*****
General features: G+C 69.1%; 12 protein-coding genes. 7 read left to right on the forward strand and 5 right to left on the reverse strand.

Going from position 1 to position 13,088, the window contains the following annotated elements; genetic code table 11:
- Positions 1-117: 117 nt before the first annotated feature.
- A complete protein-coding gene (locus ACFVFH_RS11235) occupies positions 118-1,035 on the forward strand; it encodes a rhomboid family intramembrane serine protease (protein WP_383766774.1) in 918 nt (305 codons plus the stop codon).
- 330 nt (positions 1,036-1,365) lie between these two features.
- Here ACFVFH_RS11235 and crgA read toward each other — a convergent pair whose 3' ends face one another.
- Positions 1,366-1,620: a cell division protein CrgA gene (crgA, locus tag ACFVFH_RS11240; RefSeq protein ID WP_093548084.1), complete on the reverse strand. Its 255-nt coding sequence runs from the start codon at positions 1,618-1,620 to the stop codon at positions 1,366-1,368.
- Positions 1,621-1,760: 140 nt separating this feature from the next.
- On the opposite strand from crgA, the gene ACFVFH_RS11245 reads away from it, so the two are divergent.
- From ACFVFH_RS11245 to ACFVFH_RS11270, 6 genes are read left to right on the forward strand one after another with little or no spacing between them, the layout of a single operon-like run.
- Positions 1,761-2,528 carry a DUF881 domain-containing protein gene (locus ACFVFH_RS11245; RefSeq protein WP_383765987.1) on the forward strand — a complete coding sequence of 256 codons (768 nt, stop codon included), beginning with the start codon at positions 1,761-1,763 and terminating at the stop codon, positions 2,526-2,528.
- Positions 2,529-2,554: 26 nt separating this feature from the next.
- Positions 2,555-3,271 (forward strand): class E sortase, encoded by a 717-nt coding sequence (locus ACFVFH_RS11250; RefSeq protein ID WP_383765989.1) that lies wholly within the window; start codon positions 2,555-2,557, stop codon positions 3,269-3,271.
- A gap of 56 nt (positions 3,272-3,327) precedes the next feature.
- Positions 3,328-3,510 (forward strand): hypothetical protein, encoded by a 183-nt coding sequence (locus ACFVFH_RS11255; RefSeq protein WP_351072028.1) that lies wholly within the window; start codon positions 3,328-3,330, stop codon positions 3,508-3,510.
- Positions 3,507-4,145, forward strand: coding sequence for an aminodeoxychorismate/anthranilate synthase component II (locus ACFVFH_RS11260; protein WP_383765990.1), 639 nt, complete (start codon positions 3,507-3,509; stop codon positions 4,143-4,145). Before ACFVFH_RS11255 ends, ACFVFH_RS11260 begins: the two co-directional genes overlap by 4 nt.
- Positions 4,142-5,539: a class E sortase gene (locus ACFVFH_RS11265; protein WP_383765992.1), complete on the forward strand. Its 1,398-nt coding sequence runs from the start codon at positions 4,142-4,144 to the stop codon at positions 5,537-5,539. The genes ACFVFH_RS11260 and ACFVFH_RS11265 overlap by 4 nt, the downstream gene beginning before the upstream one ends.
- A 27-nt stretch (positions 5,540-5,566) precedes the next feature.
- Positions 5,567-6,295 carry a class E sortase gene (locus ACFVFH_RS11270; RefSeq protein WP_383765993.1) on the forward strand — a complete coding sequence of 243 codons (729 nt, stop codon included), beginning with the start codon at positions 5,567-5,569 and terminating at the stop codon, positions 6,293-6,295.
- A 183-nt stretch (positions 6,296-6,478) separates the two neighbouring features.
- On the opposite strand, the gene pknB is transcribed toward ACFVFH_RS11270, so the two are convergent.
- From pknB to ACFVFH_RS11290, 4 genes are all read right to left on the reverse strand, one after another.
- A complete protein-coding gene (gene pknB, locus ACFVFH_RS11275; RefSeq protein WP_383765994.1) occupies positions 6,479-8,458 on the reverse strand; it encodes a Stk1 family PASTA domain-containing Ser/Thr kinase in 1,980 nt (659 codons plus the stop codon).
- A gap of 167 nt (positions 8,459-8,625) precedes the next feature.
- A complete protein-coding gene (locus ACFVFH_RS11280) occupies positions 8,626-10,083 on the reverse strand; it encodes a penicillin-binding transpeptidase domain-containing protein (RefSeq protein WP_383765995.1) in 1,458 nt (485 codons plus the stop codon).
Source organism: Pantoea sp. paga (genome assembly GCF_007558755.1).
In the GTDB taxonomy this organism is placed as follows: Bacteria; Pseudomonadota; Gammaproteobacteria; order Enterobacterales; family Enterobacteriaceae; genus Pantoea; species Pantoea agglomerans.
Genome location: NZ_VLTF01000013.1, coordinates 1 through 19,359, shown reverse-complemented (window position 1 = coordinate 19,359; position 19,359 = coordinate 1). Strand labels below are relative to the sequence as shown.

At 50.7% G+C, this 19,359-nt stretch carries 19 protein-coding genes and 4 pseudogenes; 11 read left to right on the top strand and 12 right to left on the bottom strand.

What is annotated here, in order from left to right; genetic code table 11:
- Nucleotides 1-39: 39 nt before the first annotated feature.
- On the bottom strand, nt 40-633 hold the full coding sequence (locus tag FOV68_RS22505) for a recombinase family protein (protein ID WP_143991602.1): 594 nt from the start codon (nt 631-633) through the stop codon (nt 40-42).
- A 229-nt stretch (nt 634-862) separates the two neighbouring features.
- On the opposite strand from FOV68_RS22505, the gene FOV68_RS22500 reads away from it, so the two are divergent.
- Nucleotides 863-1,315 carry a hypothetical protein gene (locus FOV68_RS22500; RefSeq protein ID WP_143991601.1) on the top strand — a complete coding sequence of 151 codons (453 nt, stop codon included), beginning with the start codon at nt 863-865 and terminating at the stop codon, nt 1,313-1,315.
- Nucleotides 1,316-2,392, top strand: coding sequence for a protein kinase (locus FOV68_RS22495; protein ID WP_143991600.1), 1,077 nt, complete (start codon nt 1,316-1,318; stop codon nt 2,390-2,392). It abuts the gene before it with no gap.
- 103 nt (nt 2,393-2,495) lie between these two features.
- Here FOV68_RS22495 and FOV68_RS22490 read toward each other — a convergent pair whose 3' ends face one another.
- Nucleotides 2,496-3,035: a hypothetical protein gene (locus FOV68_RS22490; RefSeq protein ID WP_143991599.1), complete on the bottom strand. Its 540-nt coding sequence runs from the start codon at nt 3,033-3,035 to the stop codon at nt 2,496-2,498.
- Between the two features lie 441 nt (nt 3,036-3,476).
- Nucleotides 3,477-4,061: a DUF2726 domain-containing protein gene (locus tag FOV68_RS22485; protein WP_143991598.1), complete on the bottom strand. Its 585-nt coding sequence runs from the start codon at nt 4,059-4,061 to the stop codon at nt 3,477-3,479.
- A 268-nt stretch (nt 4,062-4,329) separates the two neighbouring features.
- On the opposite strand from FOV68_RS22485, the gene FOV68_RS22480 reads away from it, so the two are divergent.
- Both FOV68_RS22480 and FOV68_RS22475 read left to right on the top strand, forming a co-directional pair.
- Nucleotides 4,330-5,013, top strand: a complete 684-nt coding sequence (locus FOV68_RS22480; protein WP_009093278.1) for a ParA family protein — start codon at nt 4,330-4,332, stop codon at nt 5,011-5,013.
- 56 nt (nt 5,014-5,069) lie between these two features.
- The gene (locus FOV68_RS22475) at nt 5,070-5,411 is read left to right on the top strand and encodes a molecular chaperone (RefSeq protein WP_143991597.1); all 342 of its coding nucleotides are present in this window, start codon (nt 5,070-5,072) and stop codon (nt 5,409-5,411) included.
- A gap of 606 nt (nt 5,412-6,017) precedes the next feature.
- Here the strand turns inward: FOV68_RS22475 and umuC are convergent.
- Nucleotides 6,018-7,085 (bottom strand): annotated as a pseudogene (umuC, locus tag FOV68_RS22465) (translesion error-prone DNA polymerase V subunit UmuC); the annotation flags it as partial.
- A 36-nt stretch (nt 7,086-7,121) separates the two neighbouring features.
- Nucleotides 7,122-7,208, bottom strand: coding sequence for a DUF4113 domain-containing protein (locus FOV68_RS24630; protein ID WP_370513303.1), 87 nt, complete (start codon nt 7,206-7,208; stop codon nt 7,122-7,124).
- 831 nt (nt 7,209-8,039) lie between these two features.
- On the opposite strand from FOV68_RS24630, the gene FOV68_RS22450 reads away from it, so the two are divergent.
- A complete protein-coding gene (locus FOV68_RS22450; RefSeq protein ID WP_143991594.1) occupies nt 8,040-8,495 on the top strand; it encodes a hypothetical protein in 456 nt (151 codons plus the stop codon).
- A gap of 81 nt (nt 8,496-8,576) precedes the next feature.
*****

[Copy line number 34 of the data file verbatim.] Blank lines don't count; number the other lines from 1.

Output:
- On the opposite strand from FOV68_RS22505, the gene FOV68_RS22500 reads away from it, so the two are divergent.